Unique Dissidence: A Conversation with Castro's Most Prominent Challenger

Paya’s abiding commitment to human rights, freedom of expression and non-violent change—on the one hand—and the apparent imminence of unprecedented circumstances in Cuba, could make this dissident historically consequential.

As Fidel Castro comes into closer proximity to the hereafter, Cubans are left to contemplate the aftermath.

In this context of fluid, perhaps torrential, conditions in Cuba, a dissident's rare combination of traits could help propel transformative change. Oswaldo Paya insists this change must be incremental, peaceful and come through consensus. The fateful nexus of Paya's abiding commitment to human-rights, freedom of expression and non-violent change-on the one hand-and the apparent imminence of unprecedented circumstances in Cuba, could make this dissident historically consequential.

Nelson Mandela comes to mind, but that comparison is too easy. Conditions in Cuba, it must be acknowledged, are not as miserable as they were in apartheid South Africa. Castro has no qualms with ruining those with the flight of spirit to dissent, but he has taken some care to ensure that his other Cuban "prisoners" are looked after with some level of adequacy, in terms of health care and education. What's more, South Africa truly had few champions during its apartheid era-while Castro has always maintained legitimacy in some quarters of the left. Cuba's defenders of freedom have faced a leader that has never quite been a global pariah. So while Paya does look towards South African reconciliation as a model, change in Cuba will probably not be aided by the same type of international opprobrium. And Cuba is an island.

Paya said he is sustained by faith in the movement, in thinking about political prisoners-who remain "on their knees in jails"-and by not becoming hateful. "There are fears for our family, there are fears for the large family that is Cuba. I believe that above the fear, there is hope, faith and love for Cuba."

For some reason, Castro has spared Paya. While many of those that have participated in the Varela Project that Paya led in 2002 are in prison, he himself lives in his home, closely monitored, and has been allowed to keep his job. In carrying out the Varela Project-which seeks freedoms of speech, elections and enterprise and amnesty for political prisoners-Paya sought to work within the framework of Cuba's 1976 constitution, which stipulates that the support of 10,000 citizens for an initiative could trigger a national referendum. Castro sentenced to brutally long sentences the participants of Varela. His lack of respect for his own constitution and for those who worked so openly, and legally, to institute basic rights stunned Europe's liberal establishment, which in response froze what had been its growing engagement of Castro. Needless to say, whatever momentum the long-shot efforts in America had gained to open up towards Cuba was abruptly cut short.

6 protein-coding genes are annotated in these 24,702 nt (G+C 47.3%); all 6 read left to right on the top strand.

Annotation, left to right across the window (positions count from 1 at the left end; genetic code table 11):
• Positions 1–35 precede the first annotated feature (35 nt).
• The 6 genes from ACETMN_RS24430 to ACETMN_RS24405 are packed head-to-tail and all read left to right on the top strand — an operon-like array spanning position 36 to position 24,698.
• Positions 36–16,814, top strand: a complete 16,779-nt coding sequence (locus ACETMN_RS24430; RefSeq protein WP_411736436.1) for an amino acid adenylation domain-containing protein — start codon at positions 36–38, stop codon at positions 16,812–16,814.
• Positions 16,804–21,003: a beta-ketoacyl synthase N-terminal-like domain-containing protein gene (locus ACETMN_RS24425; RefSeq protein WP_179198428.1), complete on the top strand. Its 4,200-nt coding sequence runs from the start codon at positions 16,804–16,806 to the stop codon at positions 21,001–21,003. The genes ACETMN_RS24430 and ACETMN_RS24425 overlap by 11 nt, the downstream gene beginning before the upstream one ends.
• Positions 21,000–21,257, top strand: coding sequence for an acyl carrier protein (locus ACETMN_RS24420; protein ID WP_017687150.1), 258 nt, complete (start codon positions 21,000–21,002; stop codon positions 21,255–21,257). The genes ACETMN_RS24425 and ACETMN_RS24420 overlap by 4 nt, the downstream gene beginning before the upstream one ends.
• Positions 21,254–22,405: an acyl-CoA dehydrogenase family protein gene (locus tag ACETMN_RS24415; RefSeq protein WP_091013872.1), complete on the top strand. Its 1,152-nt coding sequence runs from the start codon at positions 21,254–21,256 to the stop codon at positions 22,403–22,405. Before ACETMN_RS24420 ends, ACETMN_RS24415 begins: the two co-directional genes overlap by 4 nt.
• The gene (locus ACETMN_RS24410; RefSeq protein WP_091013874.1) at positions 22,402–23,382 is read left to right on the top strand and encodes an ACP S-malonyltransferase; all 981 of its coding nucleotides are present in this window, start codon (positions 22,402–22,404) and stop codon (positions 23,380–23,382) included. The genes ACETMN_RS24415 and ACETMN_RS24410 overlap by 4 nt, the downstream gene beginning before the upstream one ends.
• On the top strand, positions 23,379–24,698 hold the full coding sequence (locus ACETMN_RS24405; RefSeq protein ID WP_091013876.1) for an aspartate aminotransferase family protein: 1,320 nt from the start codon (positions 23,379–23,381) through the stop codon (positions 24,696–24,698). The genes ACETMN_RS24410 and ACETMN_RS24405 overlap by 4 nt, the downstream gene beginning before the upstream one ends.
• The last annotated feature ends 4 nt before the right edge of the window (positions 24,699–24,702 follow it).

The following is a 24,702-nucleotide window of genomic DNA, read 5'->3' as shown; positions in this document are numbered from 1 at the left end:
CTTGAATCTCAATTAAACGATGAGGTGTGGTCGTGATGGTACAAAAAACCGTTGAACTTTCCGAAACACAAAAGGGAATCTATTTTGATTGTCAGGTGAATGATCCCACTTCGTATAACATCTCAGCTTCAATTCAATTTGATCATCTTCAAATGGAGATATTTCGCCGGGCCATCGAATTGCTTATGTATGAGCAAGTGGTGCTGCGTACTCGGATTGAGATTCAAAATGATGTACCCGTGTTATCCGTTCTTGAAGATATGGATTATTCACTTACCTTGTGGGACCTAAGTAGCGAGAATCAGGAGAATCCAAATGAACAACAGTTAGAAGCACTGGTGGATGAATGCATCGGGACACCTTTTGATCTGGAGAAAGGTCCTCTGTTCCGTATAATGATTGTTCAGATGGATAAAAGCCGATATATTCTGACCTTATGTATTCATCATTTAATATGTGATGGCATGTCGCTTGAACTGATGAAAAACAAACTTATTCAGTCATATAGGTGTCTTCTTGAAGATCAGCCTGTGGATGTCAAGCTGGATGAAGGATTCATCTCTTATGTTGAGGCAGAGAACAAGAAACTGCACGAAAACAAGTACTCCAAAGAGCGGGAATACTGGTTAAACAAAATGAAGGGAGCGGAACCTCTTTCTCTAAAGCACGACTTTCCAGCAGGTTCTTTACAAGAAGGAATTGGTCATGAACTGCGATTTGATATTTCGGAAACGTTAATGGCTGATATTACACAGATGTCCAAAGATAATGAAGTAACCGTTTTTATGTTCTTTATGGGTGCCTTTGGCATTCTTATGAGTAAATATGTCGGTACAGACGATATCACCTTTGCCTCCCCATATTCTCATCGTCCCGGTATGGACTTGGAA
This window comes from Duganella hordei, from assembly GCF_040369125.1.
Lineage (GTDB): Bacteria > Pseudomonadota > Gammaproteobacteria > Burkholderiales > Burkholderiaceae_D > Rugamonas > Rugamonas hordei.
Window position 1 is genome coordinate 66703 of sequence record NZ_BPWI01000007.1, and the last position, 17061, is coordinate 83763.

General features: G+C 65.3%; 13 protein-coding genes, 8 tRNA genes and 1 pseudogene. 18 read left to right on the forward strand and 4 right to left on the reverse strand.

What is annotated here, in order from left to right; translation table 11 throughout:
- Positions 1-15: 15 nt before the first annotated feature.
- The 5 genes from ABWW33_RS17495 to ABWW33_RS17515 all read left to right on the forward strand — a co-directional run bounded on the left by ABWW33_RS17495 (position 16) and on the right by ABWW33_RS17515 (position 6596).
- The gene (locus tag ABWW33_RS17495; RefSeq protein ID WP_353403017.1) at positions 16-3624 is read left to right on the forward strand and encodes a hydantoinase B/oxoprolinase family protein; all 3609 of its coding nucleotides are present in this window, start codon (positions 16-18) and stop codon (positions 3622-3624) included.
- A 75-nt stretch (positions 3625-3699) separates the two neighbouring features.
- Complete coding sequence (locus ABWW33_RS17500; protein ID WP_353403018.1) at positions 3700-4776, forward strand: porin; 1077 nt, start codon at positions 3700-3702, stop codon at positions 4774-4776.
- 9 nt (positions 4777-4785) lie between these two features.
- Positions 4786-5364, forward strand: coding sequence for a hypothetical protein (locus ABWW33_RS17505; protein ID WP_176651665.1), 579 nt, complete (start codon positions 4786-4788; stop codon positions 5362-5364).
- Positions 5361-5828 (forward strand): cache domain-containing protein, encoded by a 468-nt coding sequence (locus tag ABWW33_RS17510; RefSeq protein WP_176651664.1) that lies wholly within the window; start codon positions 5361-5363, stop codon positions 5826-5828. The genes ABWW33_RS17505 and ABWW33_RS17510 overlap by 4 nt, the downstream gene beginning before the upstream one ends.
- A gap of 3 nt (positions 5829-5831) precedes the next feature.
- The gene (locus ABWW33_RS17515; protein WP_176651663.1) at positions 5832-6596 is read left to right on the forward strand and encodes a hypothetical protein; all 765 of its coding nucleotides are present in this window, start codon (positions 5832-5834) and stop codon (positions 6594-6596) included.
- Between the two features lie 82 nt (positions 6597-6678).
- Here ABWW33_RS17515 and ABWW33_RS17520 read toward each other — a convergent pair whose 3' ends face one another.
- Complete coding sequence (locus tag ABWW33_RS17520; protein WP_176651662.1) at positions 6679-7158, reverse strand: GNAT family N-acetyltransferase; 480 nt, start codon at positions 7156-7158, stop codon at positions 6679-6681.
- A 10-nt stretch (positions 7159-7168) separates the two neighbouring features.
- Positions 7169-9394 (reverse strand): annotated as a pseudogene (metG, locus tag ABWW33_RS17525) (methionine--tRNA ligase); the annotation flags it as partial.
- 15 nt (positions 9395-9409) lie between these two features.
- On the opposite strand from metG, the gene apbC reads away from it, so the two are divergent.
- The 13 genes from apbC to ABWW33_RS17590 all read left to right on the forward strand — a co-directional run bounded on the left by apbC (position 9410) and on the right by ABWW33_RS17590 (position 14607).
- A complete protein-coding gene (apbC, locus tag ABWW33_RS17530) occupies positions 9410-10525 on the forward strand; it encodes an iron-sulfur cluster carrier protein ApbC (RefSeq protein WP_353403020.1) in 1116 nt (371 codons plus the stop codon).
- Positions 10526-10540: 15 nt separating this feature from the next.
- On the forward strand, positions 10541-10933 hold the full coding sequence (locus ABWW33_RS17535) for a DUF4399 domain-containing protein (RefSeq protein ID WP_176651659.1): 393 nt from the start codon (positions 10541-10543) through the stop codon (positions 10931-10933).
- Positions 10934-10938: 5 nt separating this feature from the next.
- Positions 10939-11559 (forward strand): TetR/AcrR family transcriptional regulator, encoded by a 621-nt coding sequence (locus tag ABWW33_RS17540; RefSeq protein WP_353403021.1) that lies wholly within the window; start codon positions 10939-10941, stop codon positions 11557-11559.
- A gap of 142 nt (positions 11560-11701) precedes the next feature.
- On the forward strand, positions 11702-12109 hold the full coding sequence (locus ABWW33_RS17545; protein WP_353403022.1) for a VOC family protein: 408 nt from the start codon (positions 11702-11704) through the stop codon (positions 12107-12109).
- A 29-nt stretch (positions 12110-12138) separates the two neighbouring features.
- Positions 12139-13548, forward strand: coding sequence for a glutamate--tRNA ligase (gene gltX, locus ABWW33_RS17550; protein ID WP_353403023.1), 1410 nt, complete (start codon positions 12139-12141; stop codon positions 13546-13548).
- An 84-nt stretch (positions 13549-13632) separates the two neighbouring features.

Although Paya has been accused of being a traitor-which, he said, is intended to bring suffering upon his family-the Varela Project that he is famous for is named after a nineteenth-century priest and champion of Cuba's independence from Spain. Paya and others involved in the referendum drive have been able to collect about 40,000 signatures, verified with the individual's identification numbers-a remarkable feat given Cuba's largely subterranean political opinion.

Paya's international prominence may be protecting him. He won the 2003 European Union Andrew Sakharov Prize for human rights. Perhaps Castro is held back by the fact that Paya himself shares some of the same goals, and with greater earnestness, that endears Castro to some liberals around the world, such as social justice. Or perhaps Castro believes Paya's freedom from prison undercuts his "street cred." Given Paya's steady temperament, the regime may even see in Paya a potential interlocutor between government and the dissident community-should it come to need one in a moment of violent upheaval.

Paya believes such a moment will not come. He rejects the predictions that a post-Castro Cuba could be riven, and perhaps violently, by incoming former exiles-who may favor swift reform and the recouping of confiscated assets-and those Cubans wanting to preserve certain elements of communism's social welfare. He said he does not see irreconcilable differences between the exile community and those "identified" with the government. "What remains constant is a desire for reconciliation, for peace, for rights, and that Cubans be allowed to maintain their businesses without falling into an extreme where the market determines everything . . . What is missing now is the space for the people to be able to express themselves in a peaceful way, to reclaim the ability for every Cuban to have their voice."

And how does Paya know this? Paya has launched another ambitious initiative, known as National Dialogue, which has compiled the written surveys of 14,000 Cubans, chronicling their desires for the island's future. And despite his opposition to the U.S. embargo, Paya has maintained ties to the Miami exile community, which still appreciates his unrelenting promotion of civil liberties. Paya, therefore, has the unique ability to allay tensions between cross-sections of Cuban society.

Paya said that the most important issue is not succession, because "in practice that has been completed-in the form of Raul Castro." But questions remain. In reference to the environment in Cuba and discussion of its post-Castro future, "there has been an enormous silence regarding the issue from independent journalists, among the citizens, as a result of fear but also uncertainty," said Paya. "The Cubans desire maintaining order and social peace, but not the ‘official story' whereby the most basic rights are missing. The Cuban family, the Cuban people, desire a new project for life."